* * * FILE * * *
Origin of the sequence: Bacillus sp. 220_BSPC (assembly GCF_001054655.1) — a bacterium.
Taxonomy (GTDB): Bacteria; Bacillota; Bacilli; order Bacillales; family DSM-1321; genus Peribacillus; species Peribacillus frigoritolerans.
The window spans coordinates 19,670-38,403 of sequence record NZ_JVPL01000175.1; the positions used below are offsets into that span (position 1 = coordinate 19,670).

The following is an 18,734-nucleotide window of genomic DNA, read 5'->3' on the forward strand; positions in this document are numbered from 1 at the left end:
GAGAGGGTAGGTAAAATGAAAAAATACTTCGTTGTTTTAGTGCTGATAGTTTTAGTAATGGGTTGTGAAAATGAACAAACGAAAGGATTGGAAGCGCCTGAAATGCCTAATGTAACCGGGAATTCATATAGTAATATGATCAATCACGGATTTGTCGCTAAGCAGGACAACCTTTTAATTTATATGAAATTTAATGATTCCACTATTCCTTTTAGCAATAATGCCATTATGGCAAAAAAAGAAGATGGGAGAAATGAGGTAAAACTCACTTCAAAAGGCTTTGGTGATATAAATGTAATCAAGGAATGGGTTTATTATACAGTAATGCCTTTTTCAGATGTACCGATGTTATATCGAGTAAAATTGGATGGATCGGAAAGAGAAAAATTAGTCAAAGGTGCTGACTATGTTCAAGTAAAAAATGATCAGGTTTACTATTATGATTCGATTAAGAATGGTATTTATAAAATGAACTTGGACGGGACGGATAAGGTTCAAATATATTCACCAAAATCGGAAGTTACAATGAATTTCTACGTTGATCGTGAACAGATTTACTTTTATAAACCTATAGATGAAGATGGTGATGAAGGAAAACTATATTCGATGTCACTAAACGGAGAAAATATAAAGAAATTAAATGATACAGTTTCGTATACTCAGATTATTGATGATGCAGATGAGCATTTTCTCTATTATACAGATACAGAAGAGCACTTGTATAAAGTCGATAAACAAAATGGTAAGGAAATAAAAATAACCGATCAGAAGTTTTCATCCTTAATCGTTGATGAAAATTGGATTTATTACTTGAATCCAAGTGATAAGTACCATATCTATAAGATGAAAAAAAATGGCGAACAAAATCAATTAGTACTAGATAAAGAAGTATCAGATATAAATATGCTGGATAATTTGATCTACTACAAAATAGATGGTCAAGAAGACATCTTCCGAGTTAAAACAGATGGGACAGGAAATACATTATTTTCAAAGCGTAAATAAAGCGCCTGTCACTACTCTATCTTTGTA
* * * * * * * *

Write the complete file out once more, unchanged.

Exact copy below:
Origin of the sequence: Bacillus sp. 220_BSPC (assembly GCF_001054655.1) — a bacterium.
Taxonomy (GTDB): Bacteria; Bacillota; Bacilli; order Bacillales; family DSM-1321; genus Peribacillus; species Peribacillus frigoritolerans.
The window spans coordinates 19,670-38,403 of sequence record NZ_JVPL01000175.1; the positions used below are offsets into that span (position 1 = coordinate 19,670).

The following is an 18,734-nucleotide window of genomic DNA, read 5'->3' on the forward strand; positions in this document are numbered from 1 at the left end:
GAGAGGGTAGGTAAAATGAAAAAATACTTCGTTGTTTTAGTGCTGATAGTTTTAGTAATGGGTTGTGAAAATGAACAAACGAAAGGATTGGAAGCGCCTGAAATGCCTAATGTAACCGGGAATTCATATAGTAATATGATCAATCACGGATTTGTCGCTAAGCAGGACAACCTTTTAATTTATATGAAATTTAATGATTCCACTATTCCTTTTAGCAATAATGCCATTATGGCAAAAAAAGAAGATGGGAGAAATGAGGTAAAACTCACTTCAAAAGGCTTTGGTGATATAAATGTAATCAAGGAATGGGTTTATTATACAGTAATGCCTTTTTCAGATGTACCGATGTTATATCGAGTAAAATTGGATGGATCGGAAAGAGAAAAATTAGTCAAAGGTGCTGACTATGTTCAAGTAAAAAATGATCAGGTTTACTATTATGATTCGATTAAGAATGGTATTTATAAAATGAACTTGGACGGGACGGATAAGGTTCAAATATATTCACCAAAATCGGAAGTTACAATGAATTTCTACGTTGATCGTGAACAGATTTACTTTTATAAACCTATAGATGAAGATGGTGATGAAGGAAAACTATATTCGATGTCACTAAACGGAGAAAATATAAAGAAATTAAATGATACAGTTTCGTATACTCAGATTATTGATGATGCAGATGAGCATTTTCTCTATTATACAGATACAGAAGAGCACTTGTATAAAGTCGATAAACAAAATGGTAAGGAAATAAAAATAACCGATCAGAAGTTTTCATCCTTAATCGTTGATGAAAATTGGATTTATTACTTGAATCCAAGTGATAAGTACCATATCTATAAGATGAAAAAAAATGGCGAACAAAATCAATTAGTACTAGATAAAGAAGTATCAGATATAAATATGCTGGATAATTTGATCTACTACAAAATAGATGGTCAAGAAGACATCTTCCGAGTTAAAACAGATGGGACAGGAAATACATTATTTTCAAAGCGTAAATAAAGCGCCTGTCACTACTCTATCTTTGTA